“He came,” another prophet tells us, “to finish transgression, and
make an end of sin.” Now, if he has made an end of sin, where is it?
What reason can we have to fear its return? Think how David puts it:
“As far as the east is from the west, so far has he removed our
transgressions from us.” Does anyone know how far in the broad
heavens the east is from the west? In the vastness of space no
boundary can be imagined in either direction, and therefore the
distance is inconceivable. If the great enemy were to try and bring
back our sins, it would take him an eternity to do it in, and
meanwhile we shall be safe in heaven. What is said concerning the
Lord in the book of Micah? “He will subdue our iniquities; and you
will cast all their sins into the depths of the sea.” Does anyone
know how deep the sea is? In some places it is said to be
unfathomable. Can we find again what is cast into the depths? Our
sins are cast by our Lord Jesus into depths where no line will ever
reach them. Glory be to his name for this. Another text flashes upon
my memory: “ ‘In those days, and in that time,’ says the Lord, ‘the
iniquity of Israel shall be sought for, and there shall be none; and
the sins of Judah, and they shall not be found.’ ” Take this again: “I
have blotted out, as a thick cloud, your transgressions, and as a
cloud your sins.” The texts which speak to this effect are many; time
would fail us to mention them, but their sum and substance is that
Jesus Christ our great covenant surety was made a curse for us, and
has by it redeemed us from the curse of the law. You see, then, my
drift. The floods of great wrath have been out, they have rolled over
the dear Redeemer’s sacred person and spent their fury:
The tempest’s awful voice was heard;
Oh Christ, it broke on thee!
Thy open bosom was my ward,
It braved the storm for me.
Thy form was scarred, thy visage marred;
Now cloudless peace for me.
19. It is absolutely certain that there never shall be a second flood either of water to drown the world, or of divine wrath to overwhelm the souls of the redeemed. What joy is this! But this is not all.
20. Notice that next the text gives us the oath of God as our security. “Just as I have sworn that the waters of Noah should no more go over the earth, so I have sworn that I would not be angry with you, nor rebuke you.” It is always a solemn occasion when Jehovah lifts his hand to heaven and swears. Then a matter is confirmed indeed when it is secured by the oath of God. To my mind nothing is more full of awe: I cannot grasp the thought to the full, and yet I love to dwell upon it. He swears by himself because he could swear by no greater, and thus adding his oath to his promise he gives us two immutable things in which it is impossible for God to lie. He has pledged himself, saying, “Their sins and iniquities I will remember no more.” The sin which was buried in Christ’s tomb shall never rise again, or be mentioned against us any more for ever; the iniquity which was borne by Christ shall never be laid to the charge of those for whom the Saviour bore it. How could it be? As long as truth and holiness remain, how can it be imagined that atonement can be accepted and yet the sinner punished on his own account? If God can break his oath, may this thing be, but this is inconceivable, and so we rest secure.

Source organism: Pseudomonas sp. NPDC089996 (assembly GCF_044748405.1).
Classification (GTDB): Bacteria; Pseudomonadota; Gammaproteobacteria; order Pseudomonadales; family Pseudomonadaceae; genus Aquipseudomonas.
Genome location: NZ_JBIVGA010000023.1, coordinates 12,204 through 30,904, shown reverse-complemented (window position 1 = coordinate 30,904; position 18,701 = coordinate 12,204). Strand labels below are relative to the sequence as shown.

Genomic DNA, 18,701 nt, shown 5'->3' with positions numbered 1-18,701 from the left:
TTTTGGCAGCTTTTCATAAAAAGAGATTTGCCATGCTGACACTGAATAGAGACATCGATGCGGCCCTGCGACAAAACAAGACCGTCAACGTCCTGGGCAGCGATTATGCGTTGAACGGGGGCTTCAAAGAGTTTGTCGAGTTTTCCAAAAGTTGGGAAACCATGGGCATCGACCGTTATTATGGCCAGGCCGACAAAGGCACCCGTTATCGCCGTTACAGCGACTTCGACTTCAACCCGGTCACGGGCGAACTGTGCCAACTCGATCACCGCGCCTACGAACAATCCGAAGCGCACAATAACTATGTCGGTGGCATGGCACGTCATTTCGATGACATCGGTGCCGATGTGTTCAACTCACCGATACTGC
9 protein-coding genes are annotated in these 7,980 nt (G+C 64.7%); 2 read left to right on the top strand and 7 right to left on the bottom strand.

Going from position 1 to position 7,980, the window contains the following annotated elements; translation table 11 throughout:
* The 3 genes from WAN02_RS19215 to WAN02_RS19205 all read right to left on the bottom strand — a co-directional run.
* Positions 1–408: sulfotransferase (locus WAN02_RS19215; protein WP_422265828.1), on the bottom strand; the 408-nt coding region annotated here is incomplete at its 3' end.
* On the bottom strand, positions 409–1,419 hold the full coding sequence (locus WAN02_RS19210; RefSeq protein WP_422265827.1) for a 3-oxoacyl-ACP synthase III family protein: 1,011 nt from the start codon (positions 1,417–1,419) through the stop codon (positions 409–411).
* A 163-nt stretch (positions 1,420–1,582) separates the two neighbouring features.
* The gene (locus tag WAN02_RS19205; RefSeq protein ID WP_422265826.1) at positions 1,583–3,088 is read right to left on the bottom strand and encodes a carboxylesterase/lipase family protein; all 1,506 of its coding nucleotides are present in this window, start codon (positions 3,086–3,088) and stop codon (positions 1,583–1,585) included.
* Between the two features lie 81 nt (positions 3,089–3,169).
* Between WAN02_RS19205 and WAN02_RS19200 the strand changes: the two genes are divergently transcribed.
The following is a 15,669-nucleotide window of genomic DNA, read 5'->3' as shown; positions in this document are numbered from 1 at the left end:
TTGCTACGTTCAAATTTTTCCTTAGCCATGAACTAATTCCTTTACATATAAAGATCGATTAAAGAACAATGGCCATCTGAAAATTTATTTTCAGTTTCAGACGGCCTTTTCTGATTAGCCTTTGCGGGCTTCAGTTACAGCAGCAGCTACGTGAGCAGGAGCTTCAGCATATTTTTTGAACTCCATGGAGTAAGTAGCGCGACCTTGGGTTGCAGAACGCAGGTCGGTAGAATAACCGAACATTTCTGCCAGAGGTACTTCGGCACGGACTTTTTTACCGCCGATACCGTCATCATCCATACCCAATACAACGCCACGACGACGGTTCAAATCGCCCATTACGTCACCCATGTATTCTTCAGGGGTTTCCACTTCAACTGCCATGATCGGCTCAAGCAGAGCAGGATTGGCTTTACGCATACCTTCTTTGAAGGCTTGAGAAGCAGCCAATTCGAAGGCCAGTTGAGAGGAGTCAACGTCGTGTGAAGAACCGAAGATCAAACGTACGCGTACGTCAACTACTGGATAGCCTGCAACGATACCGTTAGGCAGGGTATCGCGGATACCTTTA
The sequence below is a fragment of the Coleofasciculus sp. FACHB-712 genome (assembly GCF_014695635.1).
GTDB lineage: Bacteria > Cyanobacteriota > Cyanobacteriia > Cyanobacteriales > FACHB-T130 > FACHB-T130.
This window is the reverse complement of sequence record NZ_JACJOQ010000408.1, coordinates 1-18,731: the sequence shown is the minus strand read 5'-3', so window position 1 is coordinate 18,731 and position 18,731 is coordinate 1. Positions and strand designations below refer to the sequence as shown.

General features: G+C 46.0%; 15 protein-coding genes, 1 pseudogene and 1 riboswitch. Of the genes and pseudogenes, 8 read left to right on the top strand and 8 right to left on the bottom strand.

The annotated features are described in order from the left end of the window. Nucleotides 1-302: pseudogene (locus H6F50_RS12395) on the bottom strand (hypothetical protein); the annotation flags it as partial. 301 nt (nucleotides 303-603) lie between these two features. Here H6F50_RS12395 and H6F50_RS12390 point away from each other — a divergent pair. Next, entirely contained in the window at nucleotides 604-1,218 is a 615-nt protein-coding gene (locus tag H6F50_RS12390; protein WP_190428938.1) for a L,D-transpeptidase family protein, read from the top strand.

21. But next we have before us the fact that the Lord has guaranteed our security by a covenant, for in the tenth verse he says, “Neither shall the covenant of my peace be removed.” The passage should be read, “Neither shall my covenant of peace be removed.” The eternal Father has entered into covenant with Christ so that he would give to him a seed for whom he should be the Covenant-Head and Surety. Christ has fulfilled his side of the covenant by bearing all the penalty for his people’s sin, and fulfilling all righteousness, and now that covenant stands firm to be assuredly executed on the Father’s side. Thus runs the covenant, “also I will give you a new heart, and I will put a new spirit within you and I will take away the stony heart out of your flesh, and I will give you a heart of flesh.” “I will make an everlasting covenant with them, that I will not turn away from them, to do them good; but I will put my fear in their hearts, and they shall not depart from me.” God has said, “I will dwell in them and walk in them; and I will be their God, and they shall be my people.” This is the covenant from which the Lord cannot and will not renege, for he never alters the thing which has gone out of his mouth. This covenant was signed and sealed and ratified by the blood of Christ, and it is in all things well-ordered and sure, and therefore the people of God may rest in perfect security of their everlasting deliverance from the deluge of righteous wrath.